Capital of the Pallavas
Sangam poems describe the city of Kanchi as lotus-shaped, but by the 12th century it had taken the shape of a peacock.
PHOTO: A. MURALITHARAN
SRI KAILASANATHAR TEMPLE: Serene beauty.
The story of Pusalar, the saivite saint is about the virtues of humility and devotion. Legend has it that Pusalar wished to build a temple but could not afford it. He decided to gather the material and build it in his heart. At the same time, the king of the country was also building a grand temple and was proud of it. On the day of consecration, god chose the virtual temple of Pusalar over that of the royal temple. The king subsequently realised the value of devotion and humility of the saint. The royal city is Kanchipuram and the king was a Pallava. It is not surprising to see that legends depict Kanchipuram's grand architecture. Kanchi is an ancient city filled with architectural exemplars.
Like a peacock
Kanchi or Kanchipuram was an important city that had trade connections with China as early as second century B.C. Sangam poems describe the city as lotus- shaped, and Manimekalai the great Tamil epic was set in this city. Buddhism, Jainism and Hinduism co-existed, and Huien Tsang, the Chinese traveller, records the presence of Buddhist structures in Kanchi. The Jain temple at Tiruparthikundram is still in use. The city expanded significantly when the Pallavas made Kanchipuram their capital.
Kanchi had outgrown its lotus shape and, as a 12th century Tamil text describes, attained the shape of a peacock. The head of this peacock was the Varadharaja temple and the plumage was the area around Ekambaranatha temple. Of all the temples, Kalisanatha and Vaikuntaperumal are best known for their architectural merits. The Vaikuntaperumal temple is a multi-storeyed temple built in the 8th century A.D and is known for the sculptures depicting the history of the Pallavas.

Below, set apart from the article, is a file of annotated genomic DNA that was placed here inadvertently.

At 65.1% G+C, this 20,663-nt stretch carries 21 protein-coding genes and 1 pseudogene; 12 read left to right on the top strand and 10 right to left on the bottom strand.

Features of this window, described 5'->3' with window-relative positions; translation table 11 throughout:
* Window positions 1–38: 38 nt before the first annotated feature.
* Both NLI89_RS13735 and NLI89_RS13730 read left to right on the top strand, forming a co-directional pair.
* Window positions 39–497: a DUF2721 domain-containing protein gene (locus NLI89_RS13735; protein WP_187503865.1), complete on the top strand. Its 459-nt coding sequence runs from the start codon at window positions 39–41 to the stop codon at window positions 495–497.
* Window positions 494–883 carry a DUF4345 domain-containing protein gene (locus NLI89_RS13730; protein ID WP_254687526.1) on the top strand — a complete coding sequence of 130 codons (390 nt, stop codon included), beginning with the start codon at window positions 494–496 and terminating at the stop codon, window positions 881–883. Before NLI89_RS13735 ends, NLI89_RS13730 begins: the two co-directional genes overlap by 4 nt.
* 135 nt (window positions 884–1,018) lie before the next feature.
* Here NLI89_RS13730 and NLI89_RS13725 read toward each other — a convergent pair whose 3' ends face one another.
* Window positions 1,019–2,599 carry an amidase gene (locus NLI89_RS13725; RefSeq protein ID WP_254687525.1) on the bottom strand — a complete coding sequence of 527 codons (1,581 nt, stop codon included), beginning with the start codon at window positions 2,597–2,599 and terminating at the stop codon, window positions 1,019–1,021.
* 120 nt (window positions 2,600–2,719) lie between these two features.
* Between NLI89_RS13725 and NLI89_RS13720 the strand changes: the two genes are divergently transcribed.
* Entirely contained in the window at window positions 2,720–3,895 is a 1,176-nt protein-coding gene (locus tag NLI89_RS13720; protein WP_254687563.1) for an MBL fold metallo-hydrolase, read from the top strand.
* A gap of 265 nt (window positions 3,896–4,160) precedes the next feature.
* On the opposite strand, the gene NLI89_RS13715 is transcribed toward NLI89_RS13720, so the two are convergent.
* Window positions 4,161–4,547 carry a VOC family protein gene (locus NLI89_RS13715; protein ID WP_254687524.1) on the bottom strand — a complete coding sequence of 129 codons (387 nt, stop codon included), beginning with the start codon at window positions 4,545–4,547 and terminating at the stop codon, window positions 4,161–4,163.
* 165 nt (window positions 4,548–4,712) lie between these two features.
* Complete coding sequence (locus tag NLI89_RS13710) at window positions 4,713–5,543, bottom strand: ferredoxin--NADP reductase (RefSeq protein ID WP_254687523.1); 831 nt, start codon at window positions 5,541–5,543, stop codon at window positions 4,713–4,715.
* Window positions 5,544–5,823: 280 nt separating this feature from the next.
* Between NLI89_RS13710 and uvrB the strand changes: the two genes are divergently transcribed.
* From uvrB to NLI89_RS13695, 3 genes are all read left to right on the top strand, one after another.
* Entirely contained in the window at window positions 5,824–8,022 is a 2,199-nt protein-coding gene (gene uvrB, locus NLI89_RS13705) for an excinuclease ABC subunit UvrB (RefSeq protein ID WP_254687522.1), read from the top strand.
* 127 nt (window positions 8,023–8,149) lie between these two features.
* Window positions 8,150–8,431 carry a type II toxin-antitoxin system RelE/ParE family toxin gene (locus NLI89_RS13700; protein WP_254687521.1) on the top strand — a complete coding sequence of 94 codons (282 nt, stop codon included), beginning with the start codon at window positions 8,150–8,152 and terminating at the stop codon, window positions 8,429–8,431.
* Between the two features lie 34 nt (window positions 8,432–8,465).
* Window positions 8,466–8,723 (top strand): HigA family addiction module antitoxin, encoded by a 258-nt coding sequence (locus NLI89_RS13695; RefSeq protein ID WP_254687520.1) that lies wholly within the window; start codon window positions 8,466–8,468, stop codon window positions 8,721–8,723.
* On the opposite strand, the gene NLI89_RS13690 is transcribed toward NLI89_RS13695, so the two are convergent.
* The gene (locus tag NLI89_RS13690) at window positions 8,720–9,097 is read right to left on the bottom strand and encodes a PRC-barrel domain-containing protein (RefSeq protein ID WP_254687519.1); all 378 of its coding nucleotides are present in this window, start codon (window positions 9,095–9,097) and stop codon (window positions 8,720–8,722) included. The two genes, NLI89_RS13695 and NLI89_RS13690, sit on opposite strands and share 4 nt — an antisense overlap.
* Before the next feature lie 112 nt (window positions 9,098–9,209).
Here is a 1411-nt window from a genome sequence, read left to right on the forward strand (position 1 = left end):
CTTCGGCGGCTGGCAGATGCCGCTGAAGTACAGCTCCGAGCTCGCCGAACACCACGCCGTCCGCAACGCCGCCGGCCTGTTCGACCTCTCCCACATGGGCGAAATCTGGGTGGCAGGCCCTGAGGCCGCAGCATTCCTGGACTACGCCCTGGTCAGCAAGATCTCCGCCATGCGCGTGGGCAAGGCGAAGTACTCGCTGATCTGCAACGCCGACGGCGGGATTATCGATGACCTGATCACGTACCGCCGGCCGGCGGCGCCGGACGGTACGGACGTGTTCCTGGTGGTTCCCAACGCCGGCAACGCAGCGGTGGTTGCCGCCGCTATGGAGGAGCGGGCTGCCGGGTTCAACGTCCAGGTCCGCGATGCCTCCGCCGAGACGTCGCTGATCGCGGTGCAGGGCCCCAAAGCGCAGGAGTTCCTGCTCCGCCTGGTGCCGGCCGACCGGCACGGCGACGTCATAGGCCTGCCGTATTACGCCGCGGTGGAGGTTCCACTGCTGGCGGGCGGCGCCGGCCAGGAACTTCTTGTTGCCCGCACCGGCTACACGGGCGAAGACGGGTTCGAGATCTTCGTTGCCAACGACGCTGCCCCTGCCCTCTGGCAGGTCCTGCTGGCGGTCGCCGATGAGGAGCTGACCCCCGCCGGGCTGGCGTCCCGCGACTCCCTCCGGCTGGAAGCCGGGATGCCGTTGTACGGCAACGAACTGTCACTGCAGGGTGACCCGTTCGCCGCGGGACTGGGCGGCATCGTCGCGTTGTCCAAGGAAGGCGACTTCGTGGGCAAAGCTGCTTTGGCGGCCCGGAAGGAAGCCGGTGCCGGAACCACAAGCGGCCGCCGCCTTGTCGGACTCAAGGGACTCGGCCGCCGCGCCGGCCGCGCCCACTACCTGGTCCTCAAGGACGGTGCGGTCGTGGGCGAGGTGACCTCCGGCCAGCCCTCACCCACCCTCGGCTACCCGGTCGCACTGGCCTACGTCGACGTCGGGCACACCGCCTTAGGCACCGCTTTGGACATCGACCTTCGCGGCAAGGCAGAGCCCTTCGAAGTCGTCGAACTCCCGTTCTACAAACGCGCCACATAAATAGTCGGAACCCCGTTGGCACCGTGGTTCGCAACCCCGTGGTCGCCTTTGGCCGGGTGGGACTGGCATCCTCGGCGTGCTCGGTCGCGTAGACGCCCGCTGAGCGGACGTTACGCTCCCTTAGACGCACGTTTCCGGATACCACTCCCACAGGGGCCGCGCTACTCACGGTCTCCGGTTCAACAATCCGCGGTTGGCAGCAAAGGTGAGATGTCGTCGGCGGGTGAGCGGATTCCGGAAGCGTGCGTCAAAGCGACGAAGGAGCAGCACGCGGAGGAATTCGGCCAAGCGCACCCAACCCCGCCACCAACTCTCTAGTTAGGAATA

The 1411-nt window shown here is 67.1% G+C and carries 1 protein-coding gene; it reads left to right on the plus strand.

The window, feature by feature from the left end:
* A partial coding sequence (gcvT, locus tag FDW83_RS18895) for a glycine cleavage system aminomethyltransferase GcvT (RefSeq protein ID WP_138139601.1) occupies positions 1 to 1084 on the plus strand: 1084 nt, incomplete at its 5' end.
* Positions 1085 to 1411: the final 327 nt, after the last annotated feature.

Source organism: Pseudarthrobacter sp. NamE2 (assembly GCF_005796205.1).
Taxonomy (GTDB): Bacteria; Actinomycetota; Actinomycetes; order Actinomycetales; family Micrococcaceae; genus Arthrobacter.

Not only was Kanchi known for architecture, but was also an important seat of learning and was as famous as Takshila and Nalanda. The Ghatika of Kanchi was a renowned institution and attracted scholars from far and wide. Dharmapala the Buddhist scholar at Nalanda was from Kanchi.
Kanchipuram lost its importance during the British period. But it still retained its glory as a historical and pilgrimage city.
Patrick Geddes, the famous Scotish town planner, visited Kanchipuram in 1914 and remarked that he has not seen a great town like this anywhere else.
The Kanchipuram saree
For centuries Kanchipuram has been famous for its weaving. Studies show that Cholas from the late 10th century A.D were active in promoting the weaving industry and textile trade. What makes Kanchipuram silk sarees unique is its strength and durability given by the twisted yarn. The saree is hand-woven in two parts and its borders are elaborately designed.
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